How Long Will My Bankruptcy Last?

How Long Will My Bankruptcy Last?

“How long will my bankruptcy last?” The answer to this commonly asked question shall depend on the following factors:

    • Whether or not you have been bankrupt before
    • Whether or not you are required to pay surplus income
    • Whether or not you’ve fulfilled your obligations in your bankruptcy proceedings

Automatic Discharge

First-time bankruptcy filing, no surplus income

If you’ve never filed for personal bankruptcy before and you aren’t required to pay surplus income,  it will last for 9 months. You’ll receive an automatic discharge from our office and your debts will be legally extinguished on the day that is 9 months plus one day after the day you filed.

First-time filing with surplus income

If you’ve never filed for bankruptcy before and you are required to pay surplus income, it will last for 21 months. If you’ve paid your surplus income obligations within the 21-month period, you’ll receive an automatic discharge from our office and your debts will be legally extinguished on the day that is 21 months plus one day after the day you filed.

Second-time bankruptcy filing, no surplus income

If you’ve filed for bankruptcy before and you aren’t required to pay surplus income, your bankruptcy will last for 24 months. You’ll receive an automatic discharge from our office and your debts will be legally extinguished on the day that is 24 months plus one day after the day you filed.

Second-time filing with surplus income

If you’ve filed for bankruptcy before and you are required to pay surplus income, it will last for 36 months. If you’ve paid your surplus income obligations within the 36-month period, you’ll receive an automatic discharge from our office and your debts will be legally extinguished on the day that is 36 months plus one day after the day you filed.

In all of the above scenarios, the Trustee issues to a discharged bankrupt a document called a “Certificate of Discharge” which confirms that he has been discharged from bankruptcy.

Discharge application at bankruptcy court

If you haven’t fulfilled your obligations in your bankruptcy proceedings, such as:

    1. Neglecting to attend credit counseling at the Trustee’s office
    2. Failure to pay surplus income obligations or the Trustee’s professional fees
    3. Failure to keep proof of income and a record of household expenses

then your discharge will be delayed. The Trustee will be required to oppose your automatic discharge, and the Trustee would schedule a discharge application hearing at the bankruptcy court. You’d be required to attend and explain to the court why you failed to fulfill your obligations in your bankruptcy proceedings.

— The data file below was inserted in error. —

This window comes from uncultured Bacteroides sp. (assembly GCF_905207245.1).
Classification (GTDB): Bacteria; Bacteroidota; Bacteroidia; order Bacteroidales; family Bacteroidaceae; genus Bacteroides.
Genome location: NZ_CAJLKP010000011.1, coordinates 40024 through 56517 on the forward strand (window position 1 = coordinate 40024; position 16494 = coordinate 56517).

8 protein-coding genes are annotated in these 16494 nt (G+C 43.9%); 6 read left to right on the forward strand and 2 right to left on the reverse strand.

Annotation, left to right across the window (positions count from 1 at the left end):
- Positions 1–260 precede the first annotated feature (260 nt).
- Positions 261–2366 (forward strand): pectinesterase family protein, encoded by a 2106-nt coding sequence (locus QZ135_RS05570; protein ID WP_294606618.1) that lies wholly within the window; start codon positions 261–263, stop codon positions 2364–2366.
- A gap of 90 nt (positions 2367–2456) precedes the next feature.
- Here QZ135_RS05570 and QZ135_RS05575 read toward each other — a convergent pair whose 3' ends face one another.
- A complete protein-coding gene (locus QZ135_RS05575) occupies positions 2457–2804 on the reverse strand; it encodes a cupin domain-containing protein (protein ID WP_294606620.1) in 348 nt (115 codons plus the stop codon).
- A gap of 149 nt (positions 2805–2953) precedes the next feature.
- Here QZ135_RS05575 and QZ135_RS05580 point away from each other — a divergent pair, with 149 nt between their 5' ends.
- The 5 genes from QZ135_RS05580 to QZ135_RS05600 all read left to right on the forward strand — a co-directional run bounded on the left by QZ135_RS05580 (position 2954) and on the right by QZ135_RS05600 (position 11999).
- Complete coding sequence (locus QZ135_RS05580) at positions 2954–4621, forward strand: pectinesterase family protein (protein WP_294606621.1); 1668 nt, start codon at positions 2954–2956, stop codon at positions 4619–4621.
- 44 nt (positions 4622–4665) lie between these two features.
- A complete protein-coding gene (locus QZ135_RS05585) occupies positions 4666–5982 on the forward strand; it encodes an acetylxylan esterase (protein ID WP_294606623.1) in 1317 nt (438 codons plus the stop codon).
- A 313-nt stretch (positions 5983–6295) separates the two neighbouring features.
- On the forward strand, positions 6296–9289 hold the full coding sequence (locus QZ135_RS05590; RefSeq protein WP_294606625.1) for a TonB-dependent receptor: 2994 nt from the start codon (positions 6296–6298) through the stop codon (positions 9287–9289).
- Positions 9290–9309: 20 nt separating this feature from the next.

At your discharge application hearing in court, the court will likely issue an Order giving you time to remedy the unfulfilled obligations in your bankruptcy proceedings. Once you’ve fulfilled your outstanding obligations, your Trustee will arrange to obtain an Order of Absolute Discharge from the court .

On the other hand, if your fails to attend your discharge hearing at court, it will issue a “No Order”. This simply means that the court was not able to issue any order due to your failure to attend your discharge hearing. In this situation, you’d remain undischarged and you would remains obligated to your creditors. Your creditors can proceed to pursue you again once the Trustee closes your file.

Length of a bankruptcy versus length of bankruptcy on a credit report

Now, having explained the above, one must distinguish how long a bankruptcy lasts with how long it stays on a credit report. People sometimes confuse these things with one another.

Someone is not “bankrupt for 7 years” as is commonly believed. Someone is bankrupt between the time he files and the time he obtains his discharge (as explained in the preceding sections). However, a record of it will stay on his credit record well beyond the time he has finished it.

Generally, if you have filed bankruptcy, both Equifax and TransUnion remove it from your credit report 6 years after the date you are discharged.

TransUnion removes it from your credit report 7 years after you are discharged in the following provinces:

New Brunswick
Newfoundland and Labrador
Ontario
Prince Edward Island
Quebec

If you declare more than once, then the bankruptcies will appear on your credit report for 14 years.

Our Promise To You

If you want to work with a Trustee who will give you confidence and peace of mind that your personal bankruptcy proceedings are being dealt with in a professional manner, look no further.

Contact Fong and Partners Inc., a member in good standing with the Better Business Bureau with an A+ Rating and  one of the 3 Best Rated Trustees in the Greater Toronto Area.

Phone: 416-260-3264

Email:   help@startingovertoronto.com